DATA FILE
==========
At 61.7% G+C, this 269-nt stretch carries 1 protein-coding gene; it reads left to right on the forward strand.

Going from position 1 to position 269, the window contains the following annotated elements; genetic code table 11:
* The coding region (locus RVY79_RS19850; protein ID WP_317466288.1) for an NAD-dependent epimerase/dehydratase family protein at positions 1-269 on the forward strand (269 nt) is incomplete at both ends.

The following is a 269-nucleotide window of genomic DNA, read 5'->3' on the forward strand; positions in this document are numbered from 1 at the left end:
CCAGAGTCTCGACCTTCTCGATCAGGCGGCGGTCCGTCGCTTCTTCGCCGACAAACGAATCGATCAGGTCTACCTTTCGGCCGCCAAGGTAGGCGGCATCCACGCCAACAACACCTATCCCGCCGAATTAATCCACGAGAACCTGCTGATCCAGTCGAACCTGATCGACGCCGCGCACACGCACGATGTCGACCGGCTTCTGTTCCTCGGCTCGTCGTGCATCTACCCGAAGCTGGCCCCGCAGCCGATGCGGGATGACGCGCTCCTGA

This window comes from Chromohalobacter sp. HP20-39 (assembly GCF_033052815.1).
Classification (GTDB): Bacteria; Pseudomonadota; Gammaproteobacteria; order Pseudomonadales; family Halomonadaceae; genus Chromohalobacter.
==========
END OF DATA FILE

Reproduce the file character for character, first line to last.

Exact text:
At 61.7% G+C, this 269-nt stretch carries 1 protein-coding gene; it reads left to right on the forward strand.

Going from position 1 to position 269, the window contains the following annotated elements; genetic code table 11:
* The coding region (locus RVY79_RS19850; protein ID WP_317466288.1) for an NAD-dependent epimerase/dehydratase family protein at positions 1-269 on the forward strand (269 nt) is incomplete at both ends.

The following is a 269-nucleotide window of genomic DNA, read 5'->3' on the forward strand; positions in this document are numbered from 1 at the left end:
CCAGAGTCTCGACCTTCTCGATCAGGCGGCGGTCCGTCGCTTCTTCGCCGACAAACGAATCGATCAGGTCTACCTTTCGGCCGCCAAGGTAGGCGGCATCCACGCCAACAACACCTATCCCGCCGAATTAATCCACGAGAACCTGCTGATCCAGTCGAACCTGATCGACGCCGCGCACACGCACGATGTCGACCGGCTTCTGTTCCTCGGCTCGTCGTGCATCTACCCGAAGCTGGCCCCGCAGCCGATGCGGGATGACGCGCTCCTGA

This window comes from Chromohalobacter sp. HP20-39 (assembly GCF_033052815.1).
Classification (GTDB): Bacteria; Pseudomonadota; Gammaproteobacteria; order Pseudomonadales; family Halomonadaceae; genus Chromohalobacter.